Today, the U.S. has a rare opportunity to reverse all of those previous blunders and simultaneously drive a stake through the heart of the heroin trade; a pernicious and destructive social force which has devastated our inner cities and proven impossible to eliminate. According to the UNODC, Afghanistan is the world’s leading source if opium, cultivating 93 percent of the world’s entire supply of the heroin producing crop. It is hard to imagine a commodity that has fewer sources, even rare minerals such as gold or diamonds can be found in various regions throughout the world. The limited area of production of opium should make it easy for the U.S. to corner the market in opium. Yes, that’s right; I’m suggesting that the United States get into the business of buying drugs. As radical as that sounds initially, there are actually some very sound reasons for this audacious plan. 1) The cost of buying the opium at its source (and subsequently destroying it in situ) is still much less expensive than attempting to interdict it coming into the U.S. once it has left Afghanistan. We could purchase the entire 2009 Opium crop, predicted to be over 8,000 MT, for about $90 million dollars, or roughly less than one third the cost of an F-22 fighter aircraft. 2) Once we recover the 2009 crop, we could then convert portions of the raw opium into pharmaceutical grade pain killers, which are often some of the most expensive medicines available, and distribute those products free of costs to patients at U.S. hospitals. 3) By purchasing the entire 2009 opium crop the U.S. would therefore deprive the Taliban of their main source of revenue, an estimated $50- $70 million dollars annually. That is money that would not be available for them to finance the killing of our warfighters in Afghanistan, or used to fund other acts of terrorism around the world. 4) The opium straw, all portions of the plant except the poppy, could also be converted into bio-fuel diesel, potentially creating other jobs and further reducing the cost of our military operations throughout the region. 5) Despite the tremendous benefits of all of these ideas, perhaps the best reason to pursue this course of action is because it would reduce the amount of U.S. citizens addicted to one of the most dangerous narcotics known to man.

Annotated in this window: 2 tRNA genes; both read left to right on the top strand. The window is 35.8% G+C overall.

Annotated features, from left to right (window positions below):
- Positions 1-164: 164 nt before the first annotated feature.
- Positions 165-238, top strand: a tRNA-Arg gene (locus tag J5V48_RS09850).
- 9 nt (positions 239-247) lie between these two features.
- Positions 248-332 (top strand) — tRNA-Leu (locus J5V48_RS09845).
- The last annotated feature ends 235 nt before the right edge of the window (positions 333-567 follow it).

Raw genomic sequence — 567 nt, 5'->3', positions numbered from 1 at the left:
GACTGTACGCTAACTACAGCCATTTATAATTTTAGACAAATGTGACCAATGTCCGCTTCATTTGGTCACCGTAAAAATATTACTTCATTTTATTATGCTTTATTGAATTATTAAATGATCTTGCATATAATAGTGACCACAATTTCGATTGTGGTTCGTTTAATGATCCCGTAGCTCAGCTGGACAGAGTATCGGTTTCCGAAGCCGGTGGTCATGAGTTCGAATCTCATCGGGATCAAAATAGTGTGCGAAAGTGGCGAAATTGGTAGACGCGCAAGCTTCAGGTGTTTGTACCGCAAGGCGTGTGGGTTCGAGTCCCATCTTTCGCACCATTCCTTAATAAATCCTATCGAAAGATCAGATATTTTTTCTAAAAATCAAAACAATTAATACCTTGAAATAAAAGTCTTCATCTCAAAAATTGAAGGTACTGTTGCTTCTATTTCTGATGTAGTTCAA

The road ahead for American foreign policy in Afghanistan is not an easy one; it is fraught with unforeseen perils and other hidden expenses. As long as we retain a fighting force in that country the U.S. is certain to lose more blood and treasure in the process of establishing a better government for the people of Afghanistan. Now is the time to minimize those loses by implementing a grand strategy to reduce opium, isolate our enemy, and bring some of the benefits of our noble sacrifices back home.

The author, Joel Z. Williams writes frequently about topics related to counter-insurgency and warfare. Mr. Williams is a 2006 graduate of Missouri State University and currently works for the Springfield-Greene County Library District.